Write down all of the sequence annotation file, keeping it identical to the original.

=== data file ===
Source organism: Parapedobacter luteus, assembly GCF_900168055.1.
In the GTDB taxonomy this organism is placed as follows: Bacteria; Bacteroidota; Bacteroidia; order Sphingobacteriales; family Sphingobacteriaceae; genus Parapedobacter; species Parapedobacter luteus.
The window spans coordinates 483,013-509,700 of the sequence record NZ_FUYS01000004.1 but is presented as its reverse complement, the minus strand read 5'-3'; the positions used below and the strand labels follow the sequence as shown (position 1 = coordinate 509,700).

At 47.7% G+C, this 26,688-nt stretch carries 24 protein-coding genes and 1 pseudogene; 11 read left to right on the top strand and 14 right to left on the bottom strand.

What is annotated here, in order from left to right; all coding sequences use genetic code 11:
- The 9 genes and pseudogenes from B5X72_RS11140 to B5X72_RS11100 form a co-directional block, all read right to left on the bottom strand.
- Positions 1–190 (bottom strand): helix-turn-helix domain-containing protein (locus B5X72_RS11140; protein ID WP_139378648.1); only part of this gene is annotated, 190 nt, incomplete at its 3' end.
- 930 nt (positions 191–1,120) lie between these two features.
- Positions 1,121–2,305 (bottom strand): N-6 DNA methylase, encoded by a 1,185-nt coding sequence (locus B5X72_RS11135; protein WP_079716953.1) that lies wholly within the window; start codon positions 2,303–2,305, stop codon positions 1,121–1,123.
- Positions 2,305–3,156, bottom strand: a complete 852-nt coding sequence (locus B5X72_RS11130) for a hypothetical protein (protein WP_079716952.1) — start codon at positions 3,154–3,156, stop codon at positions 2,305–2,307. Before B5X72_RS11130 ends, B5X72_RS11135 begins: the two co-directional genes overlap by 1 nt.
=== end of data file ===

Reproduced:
Source organism: Parapedobacter luteus, assembly GCF_900168055.1.
In the GTDB taxonomy this organism is placed as follows: Bacteria; Bacteroidota; Bacteroidia; order Sphingobacteriales; family Sphingobacteriaceae; genus Parapedobacter; species Parapedobacter luteus.
The window spans coordinates 483,013-509,700 of the sequence record NZ_FUYS01000004.1 but is presented as its reverse complement, the minus strand read 5'-3'; the positions used below and the strand labels follow the sequence as shown (position 1 = coordinate 509,700).

At 47.7% G+C, this 26,688-nt stretch carries 24 protein-coding genes and 1 pseudogene; 11 read left to right on the top strand and 14 right to left on the bottom strand.

What is annotated here, in order from left to right; all coding sequences use genetic code 11:
- The 9 genes and pseudogenes from B5X72_RS11140 to B5X72_RS11100 form a co-directional block, all read right to left on the bottom strand.
- Positions 1–190 (bottom strand): helix-turn-helix domain-containing protein (locus B5X72_RS11140; protein ID WP_139378648.1); only part of this gene is annotated, 190 nt, incomplete at its 3' end.
- 930 nt (positions 191–1,120) lie between these two features.
- Positions 1,121–2,305 (bottom strand): N-6 DNA methylase, encoded by a 1,185-nt coding sequence (locus B5X72_RS11135; protein WP_079716953.1) that lies wholly within the window; start codon positions 2,303–2,305, stop codon positions 1,121–1,123.
- Positions 2,305–3,156, bottom strand: a complete 852-nt coding sequence (locus B5X72_RS11130) for a hypothetical protein (protein WP_079716952.1) — start codon at positions 3,154–3,156, stop codon at positions 2,305–2,307. Before B5X72_RS11130 ends, B5X72_RS11135 begins: the two co-directional genes overlap by 1 nt.